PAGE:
Tuesday, September 12, 2006

Look For The Black Star

I just want to take a few moments to talk about the recent loss of Dewey Redman.

If, as the Washington Post has it, Redman “was the very image of the struggling, underappreciated jazz musician,” no one deserved it less. There was always something very accessible and inviting about Redman’s music to my ears, the warm, physical Texas tone, the deep well of blues that it eagerly drew from, and the consistent freshness of a sound that straddled that line between the traditional and the avant-garde.

He should have been huge.

I first heard him on Ornette Coleman’s Science Fiction album (hadn’t gotten to Ornette’s Blue Note albums yet), and Redman sounded like his big brother, with a sound bigger and broader than the leader’s. Like Ornette translated to tenor, sure, but there was something unique about it, too. People, especially when talking about jazz, like to talk about the music’s “human” sound and that’s the word that most comes to mind when I hear him. It’s in part because Dewey had a way of playing that he developed whereby he’d moan, growl, and sometimes actually talk through his horn. I remember vividly seeing him once in the mid-70’s when he seemed to be carrying on both parts of a conversation as he played and, even though most of the words were hard to distinguish, you could get the gist of it from the tone and when he got to the “punchline,” the audience roared.

Dewey also had a fondness for a high-pitched middle-eastern horn called a musette, which invariably appeared once a performance, as well as the autoharp. I’m guessing not everyone shared his affection for these, though. When Impulse reissued his Ear Of The Behearer album on CD, they basically took all the tenor tracks from that LP’s follow-up Coincide and used them as bonus tracks, effectively creating a zither-free version of Behearer’s sequel.

One of my favorite Redman recordings actually dates from 1966, Look For The Black Star. Arista/Freedom put it out here and I still have the same weatherbeaten vinyl cut-out copy that I played to death for so many years. God, it just cheered me up whenever I put it on. He became an integral part of Keith Jarrett’s group, though I didn’t follow him there, and there were always the wonderful albums made with his fellow Coleman sidemen as Old And New Dreams, who I was lucky enough to see once. And then, there was the irony of seeing his son Joshua become a very popular and successful musician on his own. The music wasn’t for me, but it did seem to bring an added measure of attention to his father.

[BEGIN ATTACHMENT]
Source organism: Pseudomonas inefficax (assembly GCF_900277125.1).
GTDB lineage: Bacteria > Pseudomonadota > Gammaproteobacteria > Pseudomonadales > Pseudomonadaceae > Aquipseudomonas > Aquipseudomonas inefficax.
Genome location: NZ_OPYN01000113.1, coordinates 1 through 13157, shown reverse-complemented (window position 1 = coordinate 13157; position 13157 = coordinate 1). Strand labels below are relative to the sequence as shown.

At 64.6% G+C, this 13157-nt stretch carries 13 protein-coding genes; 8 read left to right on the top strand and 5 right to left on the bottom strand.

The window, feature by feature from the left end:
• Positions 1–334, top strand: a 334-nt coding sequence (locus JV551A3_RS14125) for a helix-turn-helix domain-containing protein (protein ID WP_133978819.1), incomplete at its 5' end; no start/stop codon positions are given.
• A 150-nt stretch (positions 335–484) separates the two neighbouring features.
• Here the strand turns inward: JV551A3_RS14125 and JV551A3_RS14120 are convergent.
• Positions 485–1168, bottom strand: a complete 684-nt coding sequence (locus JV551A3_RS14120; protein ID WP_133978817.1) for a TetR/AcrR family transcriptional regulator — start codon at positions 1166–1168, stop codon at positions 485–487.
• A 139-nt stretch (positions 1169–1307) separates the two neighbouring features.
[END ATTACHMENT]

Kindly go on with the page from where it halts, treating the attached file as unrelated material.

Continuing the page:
My personal reason for thinking so fondly of Redman lies in a backstage visit I made, though, years ago. I don’t remember much of what I said, but I do remember that at one point he asked me if I played an instrument. Now at the time, I was terribly in love with the saxophone, though it didn’t seem to love me. So I said something like, “Well, I play the saxophone a little, but I’m just a beginner.” Dewey replied, “Well, I’m just a beginner, too. I’m always learning.”

Now aside from the fact that this was just an incredibly generous and modest thing to say, it became the standard whereby I judged any artist after that. It seemed to me that the artist who was willing to see themselves as starting from scratch every time, and who was humble enough to admit that they still had lots to learn, regardless of their professional accomplishment, was invariably the greater artist.

It stayed with me. It has stayed with me, to this day. And I’ve tried to remember to keep the spirit of Redman’s generosity to me that day in all walks of life, not just artistic ones.

I’ll miss him.


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